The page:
First, let's distinguish between civil and criminal cases. A civil case asks the jury to award money for the plaintiff, as distinguished from a criminal case, in which the defendant either goes to jail or gets a fine. The statute of limitations for a CIVIL assault or battery case in Missouri is generally two years. (For advice on the statute of limitations on criminal cases, consult a Missouri criminal attorney, but I think it is 1 year for a misdemeanor and 3 years for a felony). Although the statute of limitations in a civil assault or battery case is generally two years, you must then ask when the clock starts ticking. In Missouri, the clock starts when "damages are capable of ascertainment." There was a famous Missouri Supreme Court case in 2002 involving a claim that a priest at Chaminade Preparatory High School molested a boy in the 1970s, and the Court held that decades later, it was still possible to sue. Here is an interesting article on that case, which you can read. http://scholarship.law.missouri.edu/cgi/viewcontent.cgi?article=3730&context=mlr
The next issue is "tolling." Tolling means that under some conditions the clock is "frozen." In Missouri, the clock is frozen while you are a minor. In addition, there can be disability tolling for people with significant disabilities. There is also tolling for "fraudulent concealment," when the defendant conceals from you that you even have a case. The bottom line is that you should have your friend consult an experienced personal injury lawyer to see if your friend can still make a case, despite the passage of time. I am terribly sorry to hear about her treatment at the hands of these horrible people, and I wish your friend the best of luck.
You do not provide much information or even a time frame. Each state has different periods of time in which they permit both civil and criminal proceedings to be brought under these circumstances. Moreover, it is probably too late to do anything against the school except expose their failure publicly, which your friend would not be willing to do. She should report this to the local state's prosecutor's office and also consult with an experienced personal injury attorney ASAP to determine if anything can be done.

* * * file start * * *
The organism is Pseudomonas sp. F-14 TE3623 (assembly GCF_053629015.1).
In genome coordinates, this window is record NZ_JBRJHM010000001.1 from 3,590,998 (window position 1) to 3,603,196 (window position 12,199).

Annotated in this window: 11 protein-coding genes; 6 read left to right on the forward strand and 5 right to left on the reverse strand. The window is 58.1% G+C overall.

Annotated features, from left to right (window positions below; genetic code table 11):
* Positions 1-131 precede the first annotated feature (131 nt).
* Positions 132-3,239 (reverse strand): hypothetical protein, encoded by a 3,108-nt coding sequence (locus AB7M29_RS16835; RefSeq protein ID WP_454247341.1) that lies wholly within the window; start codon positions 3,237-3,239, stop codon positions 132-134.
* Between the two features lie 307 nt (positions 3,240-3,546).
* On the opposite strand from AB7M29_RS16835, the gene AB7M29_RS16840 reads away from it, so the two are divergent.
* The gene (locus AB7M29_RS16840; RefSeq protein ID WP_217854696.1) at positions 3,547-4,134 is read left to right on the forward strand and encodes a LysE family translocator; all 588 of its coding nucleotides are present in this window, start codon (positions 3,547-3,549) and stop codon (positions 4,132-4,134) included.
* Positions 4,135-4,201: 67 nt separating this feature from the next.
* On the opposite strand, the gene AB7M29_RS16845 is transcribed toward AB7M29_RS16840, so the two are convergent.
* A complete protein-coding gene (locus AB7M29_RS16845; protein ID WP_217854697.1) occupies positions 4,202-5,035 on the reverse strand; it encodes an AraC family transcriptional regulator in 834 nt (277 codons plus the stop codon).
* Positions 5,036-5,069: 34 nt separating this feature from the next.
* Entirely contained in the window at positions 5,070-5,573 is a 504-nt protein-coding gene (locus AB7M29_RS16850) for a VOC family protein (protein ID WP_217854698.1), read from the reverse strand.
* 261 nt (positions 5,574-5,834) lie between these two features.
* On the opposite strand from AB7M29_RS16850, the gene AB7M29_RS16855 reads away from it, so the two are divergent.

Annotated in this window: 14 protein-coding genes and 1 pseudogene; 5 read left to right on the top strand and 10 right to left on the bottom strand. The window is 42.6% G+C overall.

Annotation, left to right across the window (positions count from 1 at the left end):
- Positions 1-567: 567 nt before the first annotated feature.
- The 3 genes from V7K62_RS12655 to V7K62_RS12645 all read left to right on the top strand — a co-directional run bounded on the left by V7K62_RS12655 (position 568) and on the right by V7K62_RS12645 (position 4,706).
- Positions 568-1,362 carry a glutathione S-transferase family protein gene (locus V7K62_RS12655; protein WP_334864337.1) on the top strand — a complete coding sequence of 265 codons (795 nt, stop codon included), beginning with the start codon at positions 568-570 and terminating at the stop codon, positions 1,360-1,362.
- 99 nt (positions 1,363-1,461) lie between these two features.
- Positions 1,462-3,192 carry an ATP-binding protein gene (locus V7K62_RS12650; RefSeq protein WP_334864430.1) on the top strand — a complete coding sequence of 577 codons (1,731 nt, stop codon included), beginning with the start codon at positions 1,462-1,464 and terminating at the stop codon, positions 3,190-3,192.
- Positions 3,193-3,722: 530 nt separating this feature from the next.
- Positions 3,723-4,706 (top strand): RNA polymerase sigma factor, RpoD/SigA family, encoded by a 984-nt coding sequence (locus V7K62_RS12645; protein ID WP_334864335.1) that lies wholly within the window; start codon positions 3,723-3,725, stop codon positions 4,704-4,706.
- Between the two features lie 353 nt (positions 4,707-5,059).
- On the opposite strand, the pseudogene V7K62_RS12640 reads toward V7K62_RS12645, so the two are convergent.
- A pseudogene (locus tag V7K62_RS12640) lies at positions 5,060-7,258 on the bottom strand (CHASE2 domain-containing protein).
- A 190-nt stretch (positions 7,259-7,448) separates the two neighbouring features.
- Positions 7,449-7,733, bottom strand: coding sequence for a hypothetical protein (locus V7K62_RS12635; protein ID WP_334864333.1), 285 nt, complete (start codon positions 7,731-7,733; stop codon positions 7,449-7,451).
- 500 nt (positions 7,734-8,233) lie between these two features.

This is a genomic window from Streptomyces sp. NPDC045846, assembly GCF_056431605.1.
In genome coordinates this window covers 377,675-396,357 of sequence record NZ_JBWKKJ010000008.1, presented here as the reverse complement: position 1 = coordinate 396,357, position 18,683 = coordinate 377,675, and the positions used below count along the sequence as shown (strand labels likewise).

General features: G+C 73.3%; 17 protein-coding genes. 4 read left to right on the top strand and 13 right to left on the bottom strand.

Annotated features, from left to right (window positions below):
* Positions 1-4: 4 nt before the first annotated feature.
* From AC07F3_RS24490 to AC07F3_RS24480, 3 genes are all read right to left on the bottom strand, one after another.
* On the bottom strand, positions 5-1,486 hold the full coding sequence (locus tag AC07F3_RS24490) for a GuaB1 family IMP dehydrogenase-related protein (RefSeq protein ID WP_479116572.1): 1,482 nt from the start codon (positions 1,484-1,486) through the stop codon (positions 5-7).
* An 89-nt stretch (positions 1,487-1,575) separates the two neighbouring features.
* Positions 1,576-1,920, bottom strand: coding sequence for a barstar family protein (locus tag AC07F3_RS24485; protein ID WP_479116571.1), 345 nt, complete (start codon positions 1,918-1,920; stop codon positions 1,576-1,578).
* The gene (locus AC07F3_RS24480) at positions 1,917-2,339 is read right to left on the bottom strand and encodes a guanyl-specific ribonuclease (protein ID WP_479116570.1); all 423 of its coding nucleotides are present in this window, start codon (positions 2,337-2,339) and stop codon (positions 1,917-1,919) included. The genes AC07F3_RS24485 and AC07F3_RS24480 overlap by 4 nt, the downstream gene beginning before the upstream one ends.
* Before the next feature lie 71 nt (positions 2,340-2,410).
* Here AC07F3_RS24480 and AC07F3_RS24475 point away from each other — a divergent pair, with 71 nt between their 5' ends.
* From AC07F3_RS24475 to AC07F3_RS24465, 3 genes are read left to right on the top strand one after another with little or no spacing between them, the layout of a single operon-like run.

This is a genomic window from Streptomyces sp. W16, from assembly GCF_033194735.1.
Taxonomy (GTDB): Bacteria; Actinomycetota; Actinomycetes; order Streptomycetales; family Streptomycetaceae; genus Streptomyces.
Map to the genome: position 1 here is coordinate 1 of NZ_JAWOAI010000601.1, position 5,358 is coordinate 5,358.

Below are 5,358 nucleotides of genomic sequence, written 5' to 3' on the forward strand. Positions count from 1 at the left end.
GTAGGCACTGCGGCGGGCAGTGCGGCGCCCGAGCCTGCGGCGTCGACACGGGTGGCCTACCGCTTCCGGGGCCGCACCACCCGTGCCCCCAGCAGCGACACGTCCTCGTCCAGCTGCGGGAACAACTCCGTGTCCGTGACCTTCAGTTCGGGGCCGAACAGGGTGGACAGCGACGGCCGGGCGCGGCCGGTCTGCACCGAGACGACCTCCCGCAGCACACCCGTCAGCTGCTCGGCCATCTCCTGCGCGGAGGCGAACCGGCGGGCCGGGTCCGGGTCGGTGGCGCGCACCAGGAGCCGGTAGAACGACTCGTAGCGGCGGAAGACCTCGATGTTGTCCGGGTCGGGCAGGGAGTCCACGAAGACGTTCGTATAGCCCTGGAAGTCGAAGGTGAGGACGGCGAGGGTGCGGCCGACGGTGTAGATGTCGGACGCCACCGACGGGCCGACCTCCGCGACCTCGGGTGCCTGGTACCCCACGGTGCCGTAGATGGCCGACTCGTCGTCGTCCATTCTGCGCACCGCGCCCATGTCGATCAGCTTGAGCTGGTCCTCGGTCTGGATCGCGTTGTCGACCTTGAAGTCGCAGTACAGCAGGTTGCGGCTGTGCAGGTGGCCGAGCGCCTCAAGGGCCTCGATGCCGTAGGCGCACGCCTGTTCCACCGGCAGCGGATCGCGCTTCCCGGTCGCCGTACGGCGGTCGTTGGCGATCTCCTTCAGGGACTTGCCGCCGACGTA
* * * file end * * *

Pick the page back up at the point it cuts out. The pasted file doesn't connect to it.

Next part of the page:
In seeking an attorney on this site, beware of limiting your search to attorneys with a 10 rating, and carefully read the AVVO disclaimer regarding their rating system. There are certain factors that are given great weight which do not necessarily have any bearing on an attorney's experience, abilities, and results with certain types of cases. Accordingly, the rating numbers can be misleading. Also beware of basing your choice on the fee charged, as a low fee, depending on the skill, experience and determination of the specific attorney handling your case, could actually have an inverse relationship to the amount actually put in your pocket.
In most states, there is no time deadline for prosecuting these crimes. Also, depending on your friend's age and which state this occurred in, there may still be time to sue for damages. Your friend needs to immediately consult with a personal injury attorney in the city where all of this occurred. Find such an attorney here on Avvo.com under the tab "find a lawyer".
Sign up to receive a 3-part series of useful information and advice about personal injury law.